Earlier this week, we said goodbye to Larry Wilmore’s late-night talk show The Nightly Show with Larry Wilmore. Apart from being a skilled comedian and writer, the series featured one of the few high-profile black commentators in late-night television. The audience for the media’s PM time slot can be fickle as we’ve witnessed over the years, but there is never a shortage of fascinating programming in the after-hours genre to look back on. Here are just a few late-night TV shows you might have missed.
Before MTV, there was Night Fight — which beat the music network with their launch just a few months prior. The programming was weird. There were no VJs at the helm (just a voice). And the electrifying logo/intro was like something from a lost cult film on VHS — the kind of gem that the creators of Stranger Things wet their pants over. Offbeat and obscure music videos, live performances, cult movies, documentaries, and interviews abounded. Night Flight was a right of passage for ‘80s teens looking for something anti-MTV that played through the wee hours of the morning. But for those of us who missed Night Flight during its original run, the show is available online for just a few bucks a month.
USA Up All Night
From 1989 to 1998 from 11pm to 5am, USA Up All Night screened low-budget movies and comedic banter from hosts including a duck-voiced Gilbert Gottfried and the bubbly, scantily clad Rhonda Shear. Audiences also got the occasional peek at New York City and Los Angeles nightlife. And because of the location “reporting,” films from studios like B-movie giant Troma Entertainment were often featured on the program. Toxic Avenger, anyone?
Playboy After Dark
Imagine a cocktail party hosted by Playboy’s Hugh Hefner. The guests are all famous, but instead rubbing elbows at Hef’s swinging pad, the partygoers mingle at a CBS studio in Los Angeles. Yeah, it’s a little awkward — but the vintage factor is fun. Playboy After Dark feels like Hef’s attempt to keep up with the kids these days, but the series vetted a number of talented musical guests like Tina Turner, Fleetwood Mac, and more.
Broadway Open House
Broadway Open House was one of network TV’s first late-night comedy-variety series, telecast live on NBC from 1950 to 1951. It’s perhaps most famous for leading to the development of The Tonight Show. From Slate about one of the show’s hosts, whose popularity reportedly made co-host Jerry Lester so jealous he walked off his own show:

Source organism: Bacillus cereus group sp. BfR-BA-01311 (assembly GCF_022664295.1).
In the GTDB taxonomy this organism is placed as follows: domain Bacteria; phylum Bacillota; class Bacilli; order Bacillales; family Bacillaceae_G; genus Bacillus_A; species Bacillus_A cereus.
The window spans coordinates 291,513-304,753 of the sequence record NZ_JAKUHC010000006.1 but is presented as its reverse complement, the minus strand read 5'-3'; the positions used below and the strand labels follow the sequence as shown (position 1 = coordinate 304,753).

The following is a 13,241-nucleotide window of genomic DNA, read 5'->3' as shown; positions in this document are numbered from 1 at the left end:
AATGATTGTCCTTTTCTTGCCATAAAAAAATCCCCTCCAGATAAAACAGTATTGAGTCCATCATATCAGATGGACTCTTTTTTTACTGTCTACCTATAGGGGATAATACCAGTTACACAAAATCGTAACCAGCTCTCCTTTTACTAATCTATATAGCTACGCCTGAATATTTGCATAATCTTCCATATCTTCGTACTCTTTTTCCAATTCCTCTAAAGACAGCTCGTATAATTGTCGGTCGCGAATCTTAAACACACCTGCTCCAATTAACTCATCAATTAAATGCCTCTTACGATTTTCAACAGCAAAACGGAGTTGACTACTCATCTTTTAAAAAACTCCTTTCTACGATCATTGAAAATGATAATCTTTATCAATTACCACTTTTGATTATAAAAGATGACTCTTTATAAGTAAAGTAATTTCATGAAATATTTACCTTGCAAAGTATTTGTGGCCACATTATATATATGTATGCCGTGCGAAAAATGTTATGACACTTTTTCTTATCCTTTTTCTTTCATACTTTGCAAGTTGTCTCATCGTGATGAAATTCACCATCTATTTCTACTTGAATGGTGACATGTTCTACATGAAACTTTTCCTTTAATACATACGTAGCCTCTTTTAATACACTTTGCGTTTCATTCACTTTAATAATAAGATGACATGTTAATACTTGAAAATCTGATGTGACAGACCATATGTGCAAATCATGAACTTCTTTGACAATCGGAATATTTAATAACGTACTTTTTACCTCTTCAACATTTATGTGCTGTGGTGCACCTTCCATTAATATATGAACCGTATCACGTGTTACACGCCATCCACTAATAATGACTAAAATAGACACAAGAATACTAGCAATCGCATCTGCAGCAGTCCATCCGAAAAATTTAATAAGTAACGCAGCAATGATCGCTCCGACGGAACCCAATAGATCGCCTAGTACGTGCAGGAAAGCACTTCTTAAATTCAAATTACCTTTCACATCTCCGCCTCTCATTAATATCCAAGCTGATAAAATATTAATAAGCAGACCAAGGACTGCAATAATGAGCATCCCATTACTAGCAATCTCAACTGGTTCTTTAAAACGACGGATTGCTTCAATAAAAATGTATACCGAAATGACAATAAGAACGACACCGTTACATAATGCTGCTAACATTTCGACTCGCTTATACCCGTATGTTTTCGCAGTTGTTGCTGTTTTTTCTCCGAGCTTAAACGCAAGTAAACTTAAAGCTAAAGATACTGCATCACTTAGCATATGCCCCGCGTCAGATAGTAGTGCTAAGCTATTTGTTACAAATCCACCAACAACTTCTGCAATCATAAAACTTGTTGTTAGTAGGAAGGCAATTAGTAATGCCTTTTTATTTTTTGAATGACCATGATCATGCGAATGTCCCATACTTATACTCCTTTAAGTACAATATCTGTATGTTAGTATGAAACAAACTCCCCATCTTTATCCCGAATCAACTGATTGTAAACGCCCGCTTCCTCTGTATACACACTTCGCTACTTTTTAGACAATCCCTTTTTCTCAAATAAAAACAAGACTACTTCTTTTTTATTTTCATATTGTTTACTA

The show’s breakout star was the uncharismatic and monotonous Dagmar, née Jennie Lewis, née Virginia Ruth Egnor, a tall, blonde West Virginian whose job was to sit on stage for the entire show, wear a low-cut dress, and occasionally come on stage and be leered at. Dagmar was billed as the singer for the Broadway Open House band, but the running joke was that she never sang. (Dagmar would later record a novelty duet with Frank Sinatra called ‘Mama Will Bark,’ which has been called the worst thing Sinatra ever recorded.) Instead she purveyed deadpan malapropisms that inevitably set Lester off in spasms of sexual innuendo. ‘This is Prince Glockenspiel. He is one of my sweaters,’ said Dagmar in one bit from Jan. 30, 1951. ‘Suitors,’ Lester responded, before turning to the audience and saying ‘ ’Course, sweaters isn’t bad either, you know?” Every single Dagmar segment is sort of like that: gleefully sexist and unfunny, yet somehow redeemed by Dagmar’s odd, icy sense of dignity. (‘I thank you’ was her standard closing line.)
Watch Broadway Open House on Archive.org.
The Wilton North Report
Part newsy, part friendly banter. Think of The Wilton North Report as a prototype for something like The Daily Show. Watch a short film about a suburban dominatrix featured on the show, above.
Michaels’ Movie Madness
From IMDb about the ‘80s-era series Michaels’ Movie Madness, which featured science fiction icon Forrest J. Ackerman:
Hosted by writer/director Peter Michaels that appeared sporadically across the US. Forrest J Ackerman appeared every Friday evening with Michaels giving insights on the Horror/Sci-Fi/Fantasy films broadcast as well as showing off many of the Fantasy Artifacts from his home that Peter Michaels tried so hard and valiantly to place in a permanent and proper museum. The museum, of course and forever tragically, never happened even with the best of efforts — but Michaels’ Movie Madness has entered a kind of cult status with rumors of a modern revamp today with Peter Michaels himself returning along with the late Forrest J Ackerman via Michaels’ back catalog of video and audio tape on Turner Classic Movies (TCM).